The subsequent years of rock-bottom interest rates primed the equity markets for a rebound. To help meet the renewed demand for stock research, vendors focused on breathing new life into research with more engaging and powerful delivery methods. Platforms put readership into investors’ hands with pull versus push distribution platforms, and analysts enticed their audience with dynamic, responsive formats, like HTML5 websites. These delivery methods not only come with sophisticated modelling capabilities, but also let analysts track which – and how much of – reports their customers consume, allowing research departments to more efficiently allocate time and resources.

Mifid II ushers in new tools

Today, the equity markets have more than recovered. But new hurdles have surfaced that have renewed the research community’s attention on enabling technologies. The most formidable among them is the EU’s Mifid II.

When the new legislative framework took effect last January, it was expected to have a substantial impact on research providers and consumers alike, both across Europe and, eventually, the globe. 

The legislation separated fees for research and trading from the ‘bundled’ commission arrangements that for decades had been common practice, freeing EU-based institutional money managers from their obligation to pay the same bank for research that executes trades on its behalf. Many expected that this unbundling would, in theory, encourage EU-based institutional money managers to explore the research of smaller banks and boutique firms. 

So far it hasn’t. Market watchers say the largest investment banks have been benefiting as asset managers cut back on their research spend, inevitably prompting banks to shed analysts and drop coverage of smaller, less-liquid companies amid declining revenues.

One indisputable outcome is that Mifid II has sparked technological innovation. Vendors have flooded the market with Mifid II-compliant and best-practice solutions for content management and research evaluation, among others.

Innovation has focused on features that track interactions or protect intellectual property by ensuring only entitled customers are accessing their research. These tools help providers concentrate and direct their research efforts and dollars by identifying less actionable or poorly reviewed work, bringing new levels of efficiency to the research creation process.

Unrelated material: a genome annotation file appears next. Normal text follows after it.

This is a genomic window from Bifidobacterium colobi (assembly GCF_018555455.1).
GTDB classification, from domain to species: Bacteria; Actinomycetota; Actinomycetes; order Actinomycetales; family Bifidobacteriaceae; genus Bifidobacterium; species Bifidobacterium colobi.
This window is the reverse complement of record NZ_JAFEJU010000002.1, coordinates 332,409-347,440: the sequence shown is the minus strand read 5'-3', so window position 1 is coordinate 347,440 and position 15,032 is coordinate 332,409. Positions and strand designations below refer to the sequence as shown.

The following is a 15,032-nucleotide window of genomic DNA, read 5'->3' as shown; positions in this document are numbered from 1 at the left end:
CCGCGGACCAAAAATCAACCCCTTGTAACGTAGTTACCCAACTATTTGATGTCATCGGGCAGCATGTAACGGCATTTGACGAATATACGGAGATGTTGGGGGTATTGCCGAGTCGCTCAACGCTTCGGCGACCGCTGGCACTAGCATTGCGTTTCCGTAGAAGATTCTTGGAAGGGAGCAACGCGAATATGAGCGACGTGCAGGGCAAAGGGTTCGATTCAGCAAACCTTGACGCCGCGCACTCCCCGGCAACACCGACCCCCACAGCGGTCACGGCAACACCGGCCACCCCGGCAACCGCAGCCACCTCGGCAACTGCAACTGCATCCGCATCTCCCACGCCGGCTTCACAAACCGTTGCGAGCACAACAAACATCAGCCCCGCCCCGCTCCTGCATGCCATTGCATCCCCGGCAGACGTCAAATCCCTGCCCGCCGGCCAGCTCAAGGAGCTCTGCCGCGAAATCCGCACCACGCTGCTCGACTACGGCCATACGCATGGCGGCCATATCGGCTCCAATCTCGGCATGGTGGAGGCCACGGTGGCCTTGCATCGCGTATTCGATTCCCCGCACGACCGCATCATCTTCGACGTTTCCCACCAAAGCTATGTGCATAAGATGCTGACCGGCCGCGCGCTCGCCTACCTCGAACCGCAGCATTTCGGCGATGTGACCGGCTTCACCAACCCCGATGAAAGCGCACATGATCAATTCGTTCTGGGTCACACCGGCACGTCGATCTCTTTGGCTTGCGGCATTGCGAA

Mifid II currently covers only EU institutions and research providers. But many firms in the US and elsewhere that do business in the EU have already made changes to comply with the regulation and capitalized on enabling-technologies in anticipation that some variation of this policy will soon affect market participants worldwide.

Using data-powered tools to enhance research

There are several technology trends that will inevitably drive the next transformation of the industry. Data is one that analysts are tapping into in order to gain an edge, and the availability of data is skyrocketing as we refine data-mining techniques. 

Accessibility and analysis of data has begun to change the way investors study and observe how forces both within and outside of the markets move stocks. Using artificial intelligence and machine-learning tools, analysts can read enormous amounts of presorted and pre-processed data quickly to transform them into reports.

Other sophisticated investors are using natural-language-processing tools to mine market sentiment from multiple analysts’ reports on the same stock and plug it into trading engines that determine where, when, and how to place their orders. In this scenario, technology continues to enhance and highlight analysts’ quality insights and ideas rather than their ties to underwriters and traders.

A new application sure to make its mark is the distributed ledger framework, often referred to as blockchain. By its nature, blockchain enhances transparency and mitigates risk, making it a powerful tool for highly compliant industries like financial services. 

All in all, technology has helped streamline how equity analysts have produced and distributed research over the past 20 years, much as regulations have reshaped the industry’s structure and reined in its excesses and abuses. 

For institutional investors in equities, the need for alpha-generating trade ideas or innovative portfolio strategies will remain strong, regardless of whether those inspirations and solutions come from the world’s largest banks or an independent analyst. Expect technology to continue finding new and efficient ways to enable the best ideas to reach as many paying clients as possible.

Patricia Horotan is co-founder and managing partner at BlueMatrix